Examining the predictive validity of low-risk gambling limits with longitudinal data
Article first published online: 26 OCT 2011
© 2011 The Authors, Addiction © 2011 Society for the Study of Addiction
Volume 107, Issue 2, pages 400–406, February 2012
How to Cite
Currie, S. R., Hodgins, D. C., Casey, D. M., el-Guebaly, N., Smith, G. J., Williams, R. J., Schopflocher, D. P. and Wood, R. T. (2012), Examining the predictive validity of low-risk gambling limits with longitudinal data. Addiction, 107: 400–406. doi: 10.1111/j.1360-0443.2011.03622.x
- Issue published online: 17 JAN 2012
- Article first published online: 26 OCT 2011
- Accepted manuscript online: 18 AUG 2011 12:03PM EST
- Submitted 7 January 2011; initial review completed 21 March 2011; final version accepted 12 August 2011
- Longitudinal cohort study;
- low-risk gambling limits;
- problem gambling;
- risk factors
Aims To assess the impact of gambling above the low-risk gambling limits developed by Currie et al. (2006) on future harm. To identify demographic, behavioural, clinical and environmental factors that predict the shift from low- to high-risk gambling habits over time.
Design Longitudinal cohort study of gambling habits in community-dwelling adults.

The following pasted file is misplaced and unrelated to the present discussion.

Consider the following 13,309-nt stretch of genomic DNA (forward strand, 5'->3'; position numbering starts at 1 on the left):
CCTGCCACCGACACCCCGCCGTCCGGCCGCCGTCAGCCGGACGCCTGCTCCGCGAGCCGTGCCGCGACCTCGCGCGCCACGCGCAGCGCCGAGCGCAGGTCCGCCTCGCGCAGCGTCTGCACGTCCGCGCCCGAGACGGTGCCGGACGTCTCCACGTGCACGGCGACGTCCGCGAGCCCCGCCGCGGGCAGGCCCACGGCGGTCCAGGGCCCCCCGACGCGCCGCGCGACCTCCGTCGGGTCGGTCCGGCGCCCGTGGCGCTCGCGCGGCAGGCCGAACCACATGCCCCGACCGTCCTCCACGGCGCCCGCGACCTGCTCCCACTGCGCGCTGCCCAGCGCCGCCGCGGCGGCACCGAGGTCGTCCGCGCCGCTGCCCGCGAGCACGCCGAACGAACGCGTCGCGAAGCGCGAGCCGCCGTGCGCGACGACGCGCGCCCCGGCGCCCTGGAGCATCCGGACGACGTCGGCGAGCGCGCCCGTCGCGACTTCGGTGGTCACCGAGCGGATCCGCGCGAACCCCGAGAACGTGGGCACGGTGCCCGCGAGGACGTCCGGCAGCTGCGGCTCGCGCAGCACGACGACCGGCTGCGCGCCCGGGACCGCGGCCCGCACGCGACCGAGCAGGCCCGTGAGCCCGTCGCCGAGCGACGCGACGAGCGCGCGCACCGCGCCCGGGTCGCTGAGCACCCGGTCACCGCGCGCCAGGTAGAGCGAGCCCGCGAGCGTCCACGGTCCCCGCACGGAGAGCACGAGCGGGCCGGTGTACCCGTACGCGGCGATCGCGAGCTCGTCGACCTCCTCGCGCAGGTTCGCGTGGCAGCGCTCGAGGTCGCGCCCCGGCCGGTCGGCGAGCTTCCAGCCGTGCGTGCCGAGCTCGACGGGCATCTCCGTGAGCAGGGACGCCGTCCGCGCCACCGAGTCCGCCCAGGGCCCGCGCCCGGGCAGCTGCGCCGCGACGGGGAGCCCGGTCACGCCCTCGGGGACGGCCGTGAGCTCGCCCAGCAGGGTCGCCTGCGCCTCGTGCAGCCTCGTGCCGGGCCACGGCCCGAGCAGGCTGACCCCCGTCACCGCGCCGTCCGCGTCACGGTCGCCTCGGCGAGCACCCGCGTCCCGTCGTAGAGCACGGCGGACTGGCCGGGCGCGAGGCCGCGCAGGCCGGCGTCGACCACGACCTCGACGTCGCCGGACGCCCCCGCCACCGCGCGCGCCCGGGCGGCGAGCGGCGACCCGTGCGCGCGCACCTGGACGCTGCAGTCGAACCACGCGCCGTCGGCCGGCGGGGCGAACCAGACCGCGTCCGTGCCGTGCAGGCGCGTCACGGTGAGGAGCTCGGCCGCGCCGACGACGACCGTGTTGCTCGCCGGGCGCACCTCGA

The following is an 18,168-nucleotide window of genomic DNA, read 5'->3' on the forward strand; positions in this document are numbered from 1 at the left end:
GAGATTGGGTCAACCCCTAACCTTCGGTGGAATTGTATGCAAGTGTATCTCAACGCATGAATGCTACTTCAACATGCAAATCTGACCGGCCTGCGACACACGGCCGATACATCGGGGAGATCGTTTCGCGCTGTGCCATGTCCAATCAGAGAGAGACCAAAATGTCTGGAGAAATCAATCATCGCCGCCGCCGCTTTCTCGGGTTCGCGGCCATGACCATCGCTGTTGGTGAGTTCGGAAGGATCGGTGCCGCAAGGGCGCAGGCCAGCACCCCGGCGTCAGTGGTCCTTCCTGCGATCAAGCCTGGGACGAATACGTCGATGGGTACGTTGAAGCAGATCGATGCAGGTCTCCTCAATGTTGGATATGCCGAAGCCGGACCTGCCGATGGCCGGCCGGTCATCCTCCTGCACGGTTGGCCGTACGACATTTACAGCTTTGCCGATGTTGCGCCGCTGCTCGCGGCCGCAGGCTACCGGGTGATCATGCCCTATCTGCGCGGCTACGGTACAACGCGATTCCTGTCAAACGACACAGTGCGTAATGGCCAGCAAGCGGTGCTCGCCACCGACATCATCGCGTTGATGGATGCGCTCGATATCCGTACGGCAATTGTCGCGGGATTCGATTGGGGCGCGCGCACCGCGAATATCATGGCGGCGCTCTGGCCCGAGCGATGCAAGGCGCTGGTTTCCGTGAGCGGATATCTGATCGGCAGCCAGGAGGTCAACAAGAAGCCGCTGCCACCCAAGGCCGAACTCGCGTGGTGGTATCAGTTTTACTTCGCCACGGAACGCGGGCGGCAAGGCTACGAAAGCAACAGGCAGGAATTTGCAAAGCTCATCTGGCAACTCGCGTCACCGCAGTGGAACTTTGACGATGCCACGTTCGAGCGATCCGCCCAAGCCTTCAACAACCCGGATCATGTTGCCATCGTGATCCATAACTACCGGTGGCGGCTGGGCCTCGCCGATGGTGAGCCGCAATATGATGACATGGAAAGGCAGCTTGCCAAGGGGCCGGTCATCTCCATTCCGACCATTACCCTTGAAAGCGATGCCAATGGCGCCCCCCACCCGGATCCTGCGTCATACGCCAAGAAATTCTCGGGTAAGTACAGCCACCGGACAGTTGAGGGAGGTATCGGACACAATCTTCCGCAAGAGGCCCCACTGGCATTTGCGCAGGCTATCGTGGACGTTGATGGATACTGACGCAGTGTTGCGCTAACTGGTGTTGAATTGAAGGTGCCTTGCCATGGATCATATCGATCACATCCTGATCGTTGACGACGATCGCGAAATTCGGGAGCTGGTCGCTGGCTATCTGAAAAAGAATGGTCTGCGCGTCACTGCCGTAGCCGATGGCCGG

Setting Alberta, Canada.
Participants A total of 809 adult gamblers who completed the time 1 and time 2 assessments separated by a 14-month interval.
Measurements Low-risk gambling limits were defined as gambling no more than three times per month, spending no more than CAN$1000 per year on gambling and spending less than 1% of gross income on gambling. Gambling habits, harm from gambling and gambler characteristics were assessed by the Canadian Problem Gambling Index. Ancillary measures of substance abuse, gambling environment, major depression, impulsivity and personality traits assessed the influence of other risk factors on the escalation of gambling intensity.
Findings Gamblers classified as low risk at time 1 and shifted into high-risk gambling by time 2 were two to three times more likely to experience harm compared to gamblers who remained low risk at both assessments. Factors associated with the shift from low- to high-risk gambling behaviour from time 1 to time 2 included male gender, tobacco use, older age, having less education, having friends who gamble and playing electronic gaming machines.
Conclusions An increase in the intensity of gambling behaviour is associated with greater likelihood of future gambling related harm in adults.